Diageo Withdraws Forecast, Halts Buyback Programme
Diageo plc, the world's largest spirits maker, has abandoned its annual forecast for sales and profit growth, and suspended its £4.5 billion (€5.14 billion) share buyback programme in response to the coronavirus pandemic.
The Johnnie Walker whisky maker is the latest company to pull its guidance as the closure of bars and restaurants around the world due to lockdowns imposed by governments hit its sales.
Production facilities in many countries, including India and in its key markets of Africa, are closed, while in the United States - its biggest market - the closure of bars and restaurants in most states was impacting about 20% of its business there, the company said.
Its shares were, however, up 2.4% in early trade after the company said it would pay its interim dividend in April as planned.
Diageo also said it was seeing a small pickup in sales in retail stores in the United States and Europe in recent weeks, as more people drink at home.
Consumption in mainland China was slowly recovering with the gradual opening of bars and restaurants, Diageo said in a statement, though global travel retail spending continued to be subdued.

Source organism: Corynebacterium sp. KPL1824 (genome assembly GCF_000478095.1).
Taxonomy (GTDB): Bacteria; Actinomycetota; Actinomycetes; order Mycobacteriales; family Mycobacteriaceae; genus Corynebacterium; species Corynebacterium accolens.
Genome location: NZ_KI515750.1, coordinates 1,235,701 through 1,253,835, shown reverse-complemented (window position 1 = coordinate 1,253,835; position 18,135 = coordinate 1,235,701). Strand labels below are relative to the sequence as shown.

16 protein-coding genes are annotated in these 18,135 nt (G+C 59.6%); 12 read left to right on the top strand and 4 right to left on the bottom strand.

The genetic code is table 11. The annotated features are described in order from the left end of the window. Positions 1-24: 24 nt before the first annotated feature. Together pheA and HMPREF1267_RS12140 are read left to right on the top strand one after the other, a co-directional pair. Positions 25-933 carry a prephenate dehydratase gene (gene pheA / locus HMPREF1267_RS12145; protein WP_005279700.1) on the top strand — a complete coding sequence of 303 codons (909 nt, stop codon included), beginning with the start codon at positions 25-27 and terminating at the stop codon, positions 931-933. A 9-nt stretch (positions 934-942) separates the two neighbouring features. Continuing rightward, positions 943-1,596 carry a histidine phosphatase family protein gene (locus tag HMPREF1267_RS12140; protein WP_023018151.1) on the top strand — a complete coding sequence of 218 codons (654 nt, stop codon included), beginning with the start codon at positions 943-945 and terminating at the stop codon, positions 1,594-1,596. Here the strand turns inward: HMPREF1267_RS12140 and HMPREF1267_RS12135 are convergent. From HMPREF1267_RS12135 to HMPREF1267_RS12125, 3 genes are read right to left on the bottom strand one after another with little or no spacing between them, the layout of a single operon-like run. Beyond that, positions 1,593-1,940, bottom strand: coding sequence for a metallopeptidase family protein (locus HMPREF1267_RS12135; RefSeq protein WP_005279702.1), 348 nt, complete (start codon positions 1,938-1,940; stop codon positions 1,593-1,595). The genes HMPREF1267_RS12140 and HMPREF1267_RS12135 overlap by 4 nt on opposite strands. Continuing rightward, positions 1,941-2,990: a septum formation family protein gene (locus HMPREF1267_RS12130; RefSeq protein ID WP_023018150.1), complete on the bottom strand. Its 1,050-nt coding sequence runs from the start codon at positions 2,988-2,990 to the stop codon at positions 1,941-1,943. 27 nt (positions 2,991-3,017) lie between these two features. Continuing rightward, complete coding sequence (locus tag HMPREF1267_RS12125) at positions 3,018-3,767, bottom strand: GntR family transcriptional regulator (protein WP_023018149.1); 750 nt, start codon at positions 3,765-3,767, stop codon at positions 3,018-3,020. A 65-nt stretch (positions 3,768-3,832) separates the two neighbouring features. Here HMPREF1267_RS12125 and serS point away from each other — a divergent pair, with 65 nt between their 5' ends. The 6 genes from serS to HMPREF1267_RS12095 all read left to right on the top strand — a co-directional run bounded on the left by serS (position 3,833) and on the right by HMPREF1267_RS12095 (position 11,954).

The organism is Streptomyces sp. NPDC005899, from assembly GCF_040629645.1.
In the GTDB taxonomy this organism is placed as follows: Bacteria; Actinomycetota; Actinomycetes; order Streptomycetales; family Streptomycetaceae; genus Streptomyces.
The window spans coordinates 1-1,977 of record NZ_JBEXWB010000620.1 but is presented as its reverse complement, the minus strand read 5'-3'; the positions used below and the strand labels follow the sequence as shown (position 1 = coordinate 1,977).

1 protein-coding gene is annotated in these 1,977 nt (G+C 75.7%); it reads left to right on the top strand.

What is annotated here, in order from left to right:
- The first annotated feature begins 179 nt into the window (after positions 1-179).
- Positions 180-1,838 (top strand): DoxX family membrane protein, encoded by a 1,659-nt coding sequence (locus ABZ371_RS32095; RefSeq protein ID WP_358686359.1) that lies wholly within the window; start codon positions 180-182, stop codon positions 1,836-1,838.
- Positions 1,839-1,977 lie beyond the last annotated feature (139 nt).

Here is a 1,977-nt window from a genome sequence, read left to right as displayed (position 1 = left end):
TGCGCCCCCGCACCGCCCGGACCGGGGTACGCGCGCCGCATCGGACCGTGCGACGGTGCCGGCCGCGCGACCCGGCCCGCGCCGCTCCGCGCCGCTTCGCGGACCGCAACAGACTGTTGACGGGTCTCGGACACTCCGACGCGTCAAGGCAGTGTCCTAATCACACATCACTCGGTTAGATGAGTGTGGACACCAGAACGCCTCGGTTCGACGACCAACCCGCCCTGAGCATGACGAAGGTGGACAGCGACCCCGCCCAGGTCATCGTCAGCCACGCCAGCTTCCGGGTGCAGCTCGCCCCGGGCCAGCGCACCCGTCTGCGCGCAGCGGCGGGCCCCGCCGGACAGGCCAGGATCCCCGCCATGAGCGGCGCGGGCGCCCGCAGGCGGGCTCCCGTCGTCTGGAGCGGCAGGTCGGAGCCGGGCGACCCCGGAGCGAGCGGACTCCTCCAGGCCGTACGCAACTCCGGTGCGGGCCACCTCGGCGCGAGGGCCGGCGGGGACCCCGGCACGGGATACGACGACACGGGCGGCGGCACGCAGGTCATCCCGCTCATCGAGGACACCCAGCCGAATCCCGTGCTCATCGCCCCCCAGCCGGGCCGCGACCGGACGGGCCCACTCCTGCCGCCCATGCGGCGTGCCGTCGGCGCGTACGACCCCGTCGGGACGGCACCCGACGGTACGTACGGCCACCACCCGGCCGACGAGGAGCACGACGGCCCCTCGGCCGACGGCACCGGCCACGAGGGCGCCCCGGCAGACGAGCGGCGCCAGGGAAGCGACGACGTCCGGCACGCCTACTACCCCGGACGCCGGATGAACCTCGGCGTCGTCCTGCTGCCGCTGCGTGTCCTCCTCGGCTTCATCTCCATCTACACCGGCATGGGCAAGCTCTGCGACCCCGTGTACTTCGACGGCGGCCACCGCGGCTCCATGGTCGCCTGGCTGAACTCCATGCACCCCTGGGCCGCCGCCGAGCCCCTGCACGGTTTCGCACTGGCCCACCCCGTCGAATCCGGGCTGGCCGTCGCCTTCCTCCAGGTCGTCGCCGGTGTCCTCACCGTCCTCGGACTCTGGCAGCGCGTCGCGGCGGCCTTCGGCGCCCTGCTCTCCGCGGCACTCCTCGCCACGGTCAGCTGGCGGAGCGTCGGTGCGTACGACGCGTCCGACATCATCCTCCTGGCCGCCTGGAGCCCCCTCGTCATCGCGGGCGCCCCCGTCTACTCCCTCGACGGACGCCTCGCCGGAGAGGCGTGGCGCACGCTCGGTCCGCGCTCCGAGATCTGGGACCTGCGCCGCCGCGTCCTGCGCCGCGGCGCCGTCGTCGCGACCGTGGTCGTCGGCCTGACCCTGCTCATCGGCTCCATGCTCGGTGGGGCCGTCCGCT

Pace Of Recovery
The company in February had estimated that the spread of coronavirus in greater China and the Asia Pacific region could knock up to $260 million off its profit in 2020.
"Given the global nature of the COVID-19 pandemic, and the uncertainty around the severity and duration of the impact across multiple markets, we are not in a position to accurately assess the impact of this on our future financial performance," the Tanqueray gin maker said.
The company had estimated annual underlying net sales growth to be about 2% and earnings before interest to be flat to up 2%, according to analysts.
'Not A Surprise'
"(Diageo's) withdrawal of guidance for 2020 (is) not a surprise," Jefferies analyst Edward Mundy wrote in a note.
"Debate will turn to pace of recovery in 2021, which we think is unlikely to be v-shaped given some continued impact on consumption patterns...and destocking risk"
Diageo said it was stopping advertising and promotion "that would not be effective in the current environment" and deferring discretionary capital expenditure projects in an effort to shore up cash.
It recently completed a £1.9 billion euro and sterling bond issue and said it had committed bank loans of £2.8 billion.
Diageo also said it was suspending its three-year multi-phase £4.5 billion shareholder returns programme for the rest of the year. In its first phase that ended on Jan. 31, the company had paid out £1.25 billion in the form of buybacks.